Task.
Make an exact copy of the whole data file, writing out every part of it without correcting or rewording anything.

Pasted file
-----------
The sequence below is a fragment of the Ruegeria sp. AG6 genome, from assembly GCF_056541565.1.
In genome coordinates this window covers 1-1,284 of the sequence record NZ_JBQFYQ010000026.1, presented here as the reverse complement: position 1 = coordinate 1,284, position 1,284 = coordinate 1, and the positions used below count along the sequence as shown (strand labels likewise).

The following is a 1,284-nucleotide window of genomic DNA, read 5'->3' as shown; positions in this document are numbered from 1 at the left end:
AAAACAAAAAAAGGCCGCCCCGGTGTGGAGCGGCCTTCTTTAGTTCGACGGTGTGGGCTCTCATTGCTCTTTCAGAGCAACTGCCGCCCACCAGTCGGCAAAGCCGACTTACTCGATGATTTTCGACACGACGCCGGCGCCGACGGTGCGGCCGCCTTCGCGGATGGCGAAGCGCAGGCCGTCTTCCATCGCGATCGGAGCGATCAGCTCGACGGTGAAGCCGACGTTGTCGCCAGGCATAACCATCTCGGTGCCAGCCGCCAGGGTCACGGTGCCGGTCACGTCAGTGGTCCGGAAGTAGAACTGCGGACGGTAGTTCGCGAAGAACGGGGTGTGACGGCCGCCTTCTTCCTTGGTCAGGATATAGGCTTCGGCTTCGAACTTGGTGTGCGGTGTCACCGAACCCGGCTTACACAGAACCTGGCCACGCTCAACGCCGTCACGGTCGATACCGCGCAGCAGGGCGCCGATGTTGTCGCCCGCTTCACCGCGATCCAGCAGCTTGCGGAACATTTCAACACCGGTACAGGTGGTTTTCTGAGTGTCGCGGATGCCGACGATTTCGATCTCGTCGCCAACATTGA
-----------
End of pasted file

The sequence below is a fragment of the Ruegeria sp. AG6 genome, from assembly GCF_056541565.1.
In genome coordinates this window covers 1-1,284 of the sequence record NZ_JBQFYQ010000026.1, presented here as the reverse complement: position 1 = coordinate 1,284, position 1,284 = coordinate 1, and the positions used below count along the sequence as shown (strand labels likewise).

The following is a 1,284-nucleotide window of genomic DNA, read 5'->3' as shown; positions in this document are numbered from 1 at the left end:
AAAACAAAAAAAGGCCGCCCCGGTGTGGAGCGGCCTTCTTTAGTTCGACGGTGTGGGCTCTCATTGCTCTTTCAGAGCAACTGCCGCCCACCAGTCGGCAAAGCCGACTTACTCGATGATTTTCGACACGACGCCGGCGCCGACGGTGCGGCCGCCTTCGCGGATGGCGAAGCGCAGGCCGTCTTCCATCGCGATCGGAGCGATCAGCTCGACGGTGAAGCCGACGTTGTCGCCAGGCATAACCATCTCGGTGCCAGCCGCCAGGGTCACGGTGCCGGTCACGTCAGTGGTCCGGAAGTAGAACTGCGGACGGTAGTTCGCGAAGAACGGGGTGTGACGGCCGCCTTCTTCCTTGGTCAGGATATAGGCTTCGGCTTCGAACTTGGTGTGCGGTGTCACCGAACCCGGCTTACACAGAACCTGGCCACGCTCAACGCCGTCACGGTCGATACCGCGCAGCAGGGCGCCGATGTTGTCGCCCGCTTCACCGCGATCCAGCAGCTTGCGGAACATTTCAACACCGGTACAGGTGGTTTTCTGAGTGTCGCGGATGCCGACGATTTCGATCTCGTCGCCAACATTGA